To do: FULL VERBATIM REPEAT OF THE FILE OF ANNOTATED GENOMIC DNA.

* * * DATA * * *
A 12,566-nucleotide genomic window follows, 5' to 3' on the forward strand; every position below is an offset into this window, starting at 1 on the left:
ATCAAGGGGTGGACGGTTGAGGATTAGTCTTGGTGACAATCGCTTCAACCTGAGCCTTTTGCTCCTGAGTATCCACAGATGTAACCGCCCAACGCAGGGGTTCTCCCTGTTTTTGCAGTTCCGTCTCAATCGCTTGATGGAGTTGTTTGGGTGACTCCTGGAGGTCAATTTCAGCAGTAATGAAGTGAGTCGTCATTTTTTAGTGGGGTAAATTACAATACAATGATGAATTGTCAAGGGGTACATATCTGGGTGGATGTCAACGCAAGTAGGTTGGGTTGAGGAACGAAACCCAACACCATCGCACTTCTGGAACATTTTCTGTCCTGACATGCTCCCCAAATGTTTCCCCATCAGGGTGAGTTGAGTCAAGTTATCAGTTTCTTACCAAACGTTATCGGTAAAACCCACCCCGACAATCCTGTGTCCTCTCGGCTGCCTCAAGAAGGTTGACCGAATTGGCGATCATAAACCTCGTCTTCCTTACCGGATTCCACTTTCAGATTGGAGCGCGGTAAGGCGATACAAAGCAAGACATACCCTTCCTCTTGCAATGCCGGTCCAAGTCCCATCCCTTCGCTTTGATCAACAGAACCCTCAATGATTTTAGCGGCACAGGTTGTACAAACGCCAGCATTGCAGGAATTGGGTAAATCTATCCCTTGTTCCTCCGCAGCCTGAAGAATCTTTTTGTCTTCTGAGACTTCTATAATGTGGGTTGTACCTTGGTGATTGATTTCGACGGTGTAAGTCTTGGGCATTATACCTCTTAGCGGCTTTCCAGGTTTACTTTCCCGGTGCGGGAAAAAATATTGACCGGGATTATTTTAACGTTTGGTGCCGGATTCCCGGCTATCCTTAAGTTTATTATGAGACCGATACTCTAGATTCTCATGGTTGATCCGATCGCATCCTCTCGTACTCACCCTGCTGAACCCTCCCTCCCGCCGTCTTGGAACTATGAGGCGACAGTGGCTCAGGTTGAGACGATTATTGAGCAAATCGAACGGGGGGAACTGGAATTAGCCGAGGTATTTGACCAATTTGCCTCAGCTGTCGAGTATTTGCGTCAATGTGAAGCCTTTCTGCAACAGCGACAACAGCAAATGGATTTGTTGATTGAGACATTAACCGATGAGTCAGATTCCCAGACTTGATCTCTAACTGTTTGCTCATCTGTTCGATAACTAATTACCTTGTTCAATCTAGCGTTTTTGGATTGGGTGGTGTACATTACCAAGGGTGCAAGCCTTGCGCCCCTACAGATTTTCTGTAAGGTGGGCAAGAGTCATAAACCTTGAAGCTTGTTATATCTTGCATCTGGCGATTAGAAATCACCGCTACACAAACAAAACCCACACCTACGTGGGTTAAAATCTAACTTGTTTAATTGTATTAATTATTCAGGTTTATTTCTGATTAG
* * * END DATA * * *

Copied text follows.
A 12,566-nucleotide genomic window follows, 5' to 3' on the forward strand; every position below is an offset into this window, starting at 1 on the left:
ATCAAGGGGTGGACGGTTGAGGATTAGTCTTGGTGACAATCGCTTCAACCTGAGCCTTTTGCTCCTGAGTATCCACAGATGTAACCGCCCAACGCAGGGGTTCTCCCTGTTTTTGCAGTTCCGTCTCAATCGCTTGATGGAGTTGTTTGGGTGACTCCTGGAGGTCAATTTCAGCAGTAATGAAGTGAGTCGTCATTTTTTAGTGGGGTAAATTACAATACAATGATGAATTGTCAAGGGGTACATATCTGGGTGGATGTCAACGCAAGTAGGTTGGGTTGAGGAACGAAACCCAACACCATCGCACTTCTGGAACATTTTCTGTCCTGACATGCTCCCCAAATGTTTCCCCATCAGGGTGAGTTGAGTCAAGTTATCAGTTTCTTACCAAACGTTATCGGTAAAACCCACCCCGACAATCCTGTGTCCTCTCGGCTGCCTCAAGAAGGTTGACCGAATTGGCGATCATAAACCTCGTCTTCCTTACCGGATTCCACTTTCAGATTGGAGCGCGGTAAGGCGATACAAAGCAAGACATACCCTTCCTCTTGCAATGCCGGTCCAAGTCCCATCCCTTCGCTTTGATCAACAGAACCCTCAATGATTTTAGCGGCACAGGTTGTACAAACGCCAGCATTGCAGGAATTGGGTAAATCTATCCCTTGTTCCTCCGCAGCCTGAAGAATCTTTTTGTCTTCTGAGACTTCTATAATGTGGGTTGTACCTTGGTGATTGATTTCGACGGTGTAAGTCTTGGGCATTATACCTCTTAGCGGCTTTCCAGGTTTACTTTCCCGGTGCGGGAAAAAATATTGACCGGGATTATTTTAACGTTTGGTGCCGGATTCCCGGCTATCCTTAAGTTTATTATGAGACCGATACTCTAGATTCTCATGGTTGATCCGATCGCATCCTCTCGTACTCACCCTGCTGAACCCTCCCTCCCGCCGTCTTGGAACTATGAGGCGACAGTGGCTCAGGTTGAGACGATTATTGAGCAAATCGAACGGGGGGAACTGGAATTAGCCGAGGTATTTGACCAATTTGCCTCAGCTGTCGAGTATTTGCGTCAATGTGAAGCCTTTCTGCAACAGCGACAACAGCAAATGGATTTGTTGATTGAGACATTAACCGATGAGTCAGATTCCCAGACTTGATCTCTAACTGTTTGCTCATCTGTTCGATAACTAATTACCTTGTTCAATCTAGCGTTTTTGGATTGGGTGGTGTACATTACCAAGGGTGCAAGCCTTGCGCCCCTACAGATTTTCTGTAAGGTGGGCAAGAGTCATAAACCTTGAAGCTTGTTATATCTTGCATCTGGCGATTAGAAATCACCGCTACACAAACAAAACCCACACCTACGTGGGTTAAAATCTAACTTGTTTAATTGTATTAATTATTCAGGTTTATTTCTGATTAG